How we reject success

A few years ago I came across a great book by the psychologist Gay Hendricks, The Big Leap. In that book, Hendricks makes a strong case that all of us have a limit to how much success we are able to tolerate, in certain areas of our lives. He says that we have, what he coined, an upper limit problem (ULP) – and that when we reach this limit, we sabotage our success, whether it is in the area of finances, friendships, relationships, work, or health and well-being. He then goes on to describe why we experience this, and how to break free from this barrier.

Here are some of the key questions Gay Hendricks had me pondering on that book, that I invite you to answer:

  1. In what area(s) do you experience big highs and big lows in your life? That is the area where the upper limit problem is most predominant for you.
  2. what do you experience when you are getting close to that limit? For example, do you experience a sudden debilitating pain in your body that prohibits you from working out, or maybe you experience ‘sudden and unexpected’ expenses that drain your just cushy bank account? In whatever area you experience this ULP, you should be able to see a pattern.
  3. underneath all of this there is a fear, and according to Hendricks, we generally fear one or more of these:
  • a fear of feeling overwhelmed
  • a fear of being left alone
  • a fear that there is something inherently wrong with us
  • a fear of outshining others

These fears are typically imprinted in our minds by the time we are 10 years old, and are a result of a childhood experience (or experiences) that lead us to conclude that too much of  THAT (whatever THAT may be for you) will result in one, or more of the above.

I have never encountered anyone in my work that does not experience this upper limit; it is always present. The deep work is in uncovering its source, and more importantly, how to retrain ourselves to let go of the fear, and be ok with abundance in these areas of our lives. If we can realize the destructive patterns with which we engage right when we are being challenged to welcome success, then we can increase our tolerance, and ultimately re-write the course of our lives.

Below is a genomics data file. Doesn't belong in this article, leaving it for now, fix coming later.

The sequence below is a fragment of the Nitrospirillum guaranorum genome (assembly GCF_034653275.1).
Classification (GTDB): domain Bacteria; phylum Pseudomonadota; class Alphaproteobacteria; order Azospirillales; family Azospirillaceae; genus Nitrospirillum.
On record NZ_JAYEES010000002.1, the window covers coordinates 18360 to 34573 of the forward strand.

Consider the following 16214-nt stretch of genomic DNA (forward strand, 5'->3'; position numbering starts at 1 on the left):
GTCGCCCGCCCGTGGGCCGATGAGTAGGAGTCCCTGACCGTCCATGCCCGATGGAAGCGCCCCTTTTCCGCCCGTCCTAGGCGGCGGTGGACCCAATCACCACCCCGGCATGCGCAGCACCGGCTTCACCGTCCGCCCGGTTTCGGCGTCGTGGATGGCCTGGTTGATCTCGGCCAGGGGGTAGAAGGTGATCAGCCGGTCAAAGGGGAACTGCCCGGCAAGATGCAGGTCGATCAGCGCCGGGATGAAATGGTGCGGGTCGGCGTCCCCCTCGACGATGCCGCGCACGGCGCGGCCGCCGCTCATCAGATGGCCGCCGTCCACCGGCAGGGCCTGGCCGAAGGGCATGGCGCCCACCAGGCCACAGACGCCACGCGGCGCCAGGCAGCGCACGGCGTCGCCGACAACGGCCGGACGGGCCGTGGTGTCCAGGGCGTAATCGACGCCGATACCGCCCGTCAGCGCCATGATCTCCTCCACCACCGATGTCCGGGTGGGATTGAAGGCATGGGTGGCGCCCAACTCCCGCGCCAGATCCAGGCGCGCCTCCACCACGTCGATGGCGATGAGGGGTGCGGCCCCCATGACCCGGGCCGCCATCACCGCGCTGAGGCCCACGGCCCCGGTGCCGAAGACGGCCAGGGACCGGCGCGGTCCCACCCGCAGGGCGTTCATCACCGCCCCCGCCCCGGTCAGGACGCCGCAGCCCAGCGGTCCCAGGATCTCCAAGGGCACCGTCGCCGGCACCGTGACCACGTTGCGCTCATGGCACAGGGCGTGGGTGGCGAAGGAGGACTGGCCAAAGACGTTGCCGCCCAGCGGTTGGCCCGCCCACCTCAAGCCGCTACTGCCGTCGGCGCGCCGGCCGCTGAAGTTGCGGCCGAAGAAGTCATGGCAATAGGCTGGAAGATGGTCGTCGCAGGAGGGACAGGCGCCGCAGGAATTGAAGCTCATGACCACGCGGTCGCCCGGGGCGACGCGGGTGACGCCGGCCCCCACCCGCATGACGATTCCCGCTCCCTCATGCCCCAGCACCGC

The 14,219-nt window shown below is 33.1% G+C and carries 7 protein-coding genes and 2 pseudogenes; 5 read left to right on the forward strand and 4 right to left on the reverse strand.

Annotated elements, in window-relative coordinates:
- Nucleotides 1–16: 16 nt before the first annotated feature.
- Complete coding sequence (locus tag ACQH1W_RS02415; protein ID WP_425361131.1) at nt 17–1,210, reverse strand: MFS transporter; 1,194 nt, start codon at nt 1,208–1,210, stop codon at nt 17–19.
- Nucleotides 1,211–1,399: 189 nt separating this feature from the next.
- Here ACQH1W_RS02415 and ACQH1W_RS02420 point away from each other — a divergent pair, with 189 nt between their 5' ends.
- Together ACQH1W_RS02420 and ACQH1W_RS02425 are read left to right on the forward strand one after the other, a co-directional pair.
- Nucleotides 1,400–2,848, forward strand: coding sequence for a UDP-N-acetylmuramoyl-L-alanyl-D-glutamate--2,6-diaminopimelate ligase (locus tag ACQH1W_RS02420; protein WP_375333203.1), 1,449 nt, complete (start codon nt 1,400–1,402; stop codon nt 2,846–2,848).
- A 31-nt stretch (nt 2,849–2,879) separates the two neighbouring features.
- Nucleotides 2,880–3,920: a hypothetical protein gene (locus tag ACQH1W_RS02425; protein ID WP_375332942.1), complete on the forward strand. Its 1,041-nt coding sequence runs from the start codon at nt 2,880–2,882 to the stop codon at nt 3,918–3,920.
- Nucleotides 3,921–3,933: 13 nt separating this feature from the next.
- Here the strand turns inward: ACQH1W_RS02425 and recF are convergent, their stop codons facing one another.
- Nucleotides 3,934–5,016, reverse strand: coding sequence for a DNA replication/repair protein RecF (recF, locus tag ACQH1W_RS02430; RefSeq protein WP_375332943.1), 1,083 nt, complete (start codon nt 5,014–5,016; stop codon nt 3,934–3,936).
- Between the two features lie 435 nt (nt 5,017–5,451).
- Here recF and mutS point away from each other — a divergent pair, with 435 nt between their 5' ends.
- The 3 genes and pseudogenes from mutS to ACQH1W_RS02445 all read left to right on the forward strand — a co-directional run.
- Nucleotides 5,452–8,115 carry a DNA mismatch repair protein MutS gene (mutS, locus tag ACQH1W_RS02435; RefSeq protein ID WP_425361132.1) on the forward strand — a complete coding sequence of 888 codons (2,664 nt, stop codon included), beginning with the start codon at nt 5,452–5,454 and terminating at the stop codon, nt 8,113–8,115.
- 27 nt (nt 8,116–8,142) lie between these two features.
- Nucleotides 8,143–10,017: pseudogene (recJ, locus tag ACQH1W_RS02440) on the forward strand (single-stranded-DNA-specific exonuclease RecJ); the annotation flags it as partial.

I have seen that while one area is definitely more predominately impacted by this upper limit, many other areas of our lives are indirectly compromised along the way. Let me give you a personal example. The area of my life where I had always experienced this ULP is in love. I would meet someone, fall madly in love, and experience a BIG high, to only, so very quickly hit bottom – experience turmoils, fighting, and eventually dissolution. As I created the storm, by rejecting love in its many forms, I also experienced a decay in my health. But, I compensated all of that by working harder, making sure career and finances would neutralize the pain from the loss I would feel in my personal life. So resolving the ULP in my love life led to improving other areas as well, and so it is the case with most of us.

First, recognize that it is not bad luck that puts you in a constant experience of having IT, and then losing IT. We create our lucks by either staying in the confines of our past stories, hard-wired in a dream (or nightmare) that is simply not real, or by painfully and consistently rewriting that story.

In my experience, the only true way of navigating the upper limit is by becoming a detective to our thoughts, a witness, as it is said in Buddhism. We need to stop before reacting, taking a pause before acting upon our thoughts. The more we do that, the more we can control the destructive behaviors that keeps us stuck. I have also noticed that the motivation to do that must come from an unshakable desire to create a new life, to experience a different way of being. Writing a vision of what this new future looks like, and making a decision that that is more important than anything else, keeps us moving forward even when the process becomes (and it always does), very painful.